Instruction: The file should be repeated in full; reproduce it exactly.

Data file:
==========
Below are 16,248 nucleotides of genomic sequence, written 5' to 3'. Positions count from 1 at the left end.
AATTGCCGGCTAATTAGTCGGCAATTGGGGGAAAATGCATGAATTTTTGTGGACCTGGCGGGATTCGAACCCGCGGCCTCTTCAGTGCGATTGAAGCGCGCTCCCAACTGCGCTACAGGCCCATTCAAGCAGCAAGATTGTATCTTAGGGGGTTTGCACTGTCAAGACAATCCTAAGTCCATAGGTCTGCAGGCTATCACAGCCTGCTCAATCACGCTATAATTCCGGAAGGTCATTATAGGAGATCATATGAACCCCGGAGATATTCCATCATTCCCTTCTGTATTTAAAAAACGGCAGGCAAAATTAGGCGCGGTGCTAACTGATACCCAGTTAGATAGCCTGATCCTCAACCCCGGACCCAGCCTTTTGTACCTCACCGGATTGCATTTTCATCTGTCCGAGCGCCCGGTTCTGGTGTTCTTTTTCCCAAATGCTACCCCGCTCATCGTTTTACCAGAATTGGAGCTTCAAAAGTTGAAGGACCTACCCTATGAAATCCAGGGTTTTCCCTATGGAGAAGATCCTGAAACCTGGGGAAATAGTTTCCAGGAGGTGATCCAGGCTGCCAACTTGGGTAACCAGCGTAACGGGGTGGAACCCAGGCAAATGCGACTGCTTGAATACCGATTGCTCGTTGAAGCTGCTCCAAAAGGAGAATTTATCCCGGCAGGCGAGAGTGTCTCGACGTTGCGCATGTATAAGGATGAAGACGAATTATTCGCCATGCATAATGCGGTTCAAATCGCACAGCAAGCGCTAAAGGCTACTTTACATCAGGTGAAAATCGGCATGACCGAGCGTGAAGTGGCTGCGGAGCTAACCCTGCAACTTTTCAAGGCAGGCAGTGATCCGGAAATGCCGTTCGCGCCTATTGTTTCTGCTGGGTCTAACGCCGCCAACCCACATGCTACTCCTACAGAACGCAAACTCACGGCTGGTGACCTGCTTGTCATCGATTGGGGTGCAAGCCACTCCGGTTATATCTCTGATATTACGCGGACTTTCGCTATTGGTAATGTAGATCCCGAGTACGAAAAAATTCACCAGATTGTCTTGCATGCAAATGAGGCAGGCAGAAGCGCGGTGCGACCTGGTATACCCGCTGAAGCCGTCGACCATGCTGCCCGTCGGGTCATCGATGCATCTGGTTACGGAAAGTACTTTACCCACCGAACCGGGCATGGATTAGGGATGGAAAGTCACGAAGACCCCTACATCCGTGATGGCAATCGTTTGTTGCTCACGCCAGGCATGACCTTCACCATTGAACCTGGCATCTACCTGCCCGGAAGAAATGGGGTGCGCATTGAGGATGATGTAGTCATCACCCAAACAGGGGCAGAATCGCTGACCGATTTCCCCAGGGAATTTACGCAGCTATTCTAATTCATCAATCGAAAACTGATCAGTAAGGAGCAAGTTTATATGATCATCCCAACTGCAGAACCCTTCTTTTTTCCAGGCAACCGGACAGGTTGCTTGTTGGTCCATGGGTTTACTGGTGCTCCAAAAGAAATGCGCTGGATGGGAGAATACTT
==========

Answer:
Below are 16,248 nucleotides of genomic sequence, written 5' to 3'. Positions count from 1 at the left end.
AATTGCCGGCTAATTAGTCGGCAATTGGGGGAAAATGCATGAATTTTTGTGGACCTGGCGGGATTCGAACCCGCGGCCTCTTCAGTGCGATTGAAGCGCGCTCCCAACTGCGCTACAGGCCCATTCAAGCAGCAAGATTGTATCTTAGGGGGTTTGCACTGTCAAGACAATCCTAAGTCCATAGGTCTGCAGGCTATCACAGCCTGCTCAATCACGCTATAATTCCGGAAGGTCATTATAGGAGATCATATGAACCCCGGAGATATTCCATCATTCCCTTCTGTATTTAAAAAACGGCAGGCAAAATTAGGCGCGGTGCTAACTGATACCCAGTTAGATAGCCTGATCCTCAACCCCGGACCCAGCCTTTTGTACCTCACCGGATTGCATTTTCATCTGTCCGAGCGCCCGGTTCTGGTGTTCTTTTTCCCAAATGCTACCCCGCTCATCGTTTTACCAGAATTGGAGCTTCAAAAGTTGAAGGACCTACCCTATGAAATCCAGGGTTTTCCCTATGGAGAAGATCCTGAAACCTGGGGAAATAGTTTCCAGGAGGTGATCCAGGCTGCCAACTTGGGTAACCAGCGTAACGGGGTGGAACCCAGGCAAATGCGACTGCTTGAATACCGATTGCTCGTTGAAGCTGCTCCAAAAGGAGAATTTATCCCGGCAGGCGAGAGTGTCTCGACGTTGCGCATGTATAAGGATGAAGACGAATTATTCGCCATGCATAATGCGGTTCAAATCGCACAGCAAGCGCTAAAGGCTACTTTACATCAGGTGAAAATCGGCATGACCGAGCGTGAAGTGGCTGCGGAGCTAACCCTGCAACTTTTCAAGGCAGGCAGTGATCCGGAAATGCCGTTCGCGCCTATTGTTTCTGCTGGGTCTAACGCCGCCAACCCACATGCTACTCCTACAGAACGCAAACTCACGGCTGGTGACCTGCTTGTCATCGATTGGGGTGCAAGCCACTCCGGTTATATCTCTGATATTACGCGGACTTTCGCTATTGGTAATGTAGATCCCGAGTACGAAAAAATTCACCAGATTGTCTTGCATGCAAATGAGGCAGGCAGAAGCGCGGTGCGACCTGGTATACCCGCTGAAGCCGTCGACCATGCTGCCCGTCGGGTCATCGATGCATCTGGTTACGGAAAGTACTTTACCCACCGAACCGGGCATGGATTAGGGATGGAAAGTCACGAAGACCCCTACATCCGTGATGGCAATCGTTTGTTGCTCACGCCAGGCATGACCTTCACCATTGAACCTGGCATCTACCTGCCCGGAAGAAATGGGGTGCGCATTGAGGATGATGTAGTCATCACCCAAACAGGGGCAGAATCGCTGACCGATTTCCCCAGGGAATTTACGCAGCTATTCTAATTCATCAATCGAAAACTGATCAGTAAGGAGCAAGTTTATATGATCATCCCAACTGCAGAACCCTTCTTTTTTCCAGGCAACCGGACAGGTTGCTTGTTGGTCCATGGGTTTACTGGTGCTCCAAAAGAAATGCGCTGGATGGGAGAATACTT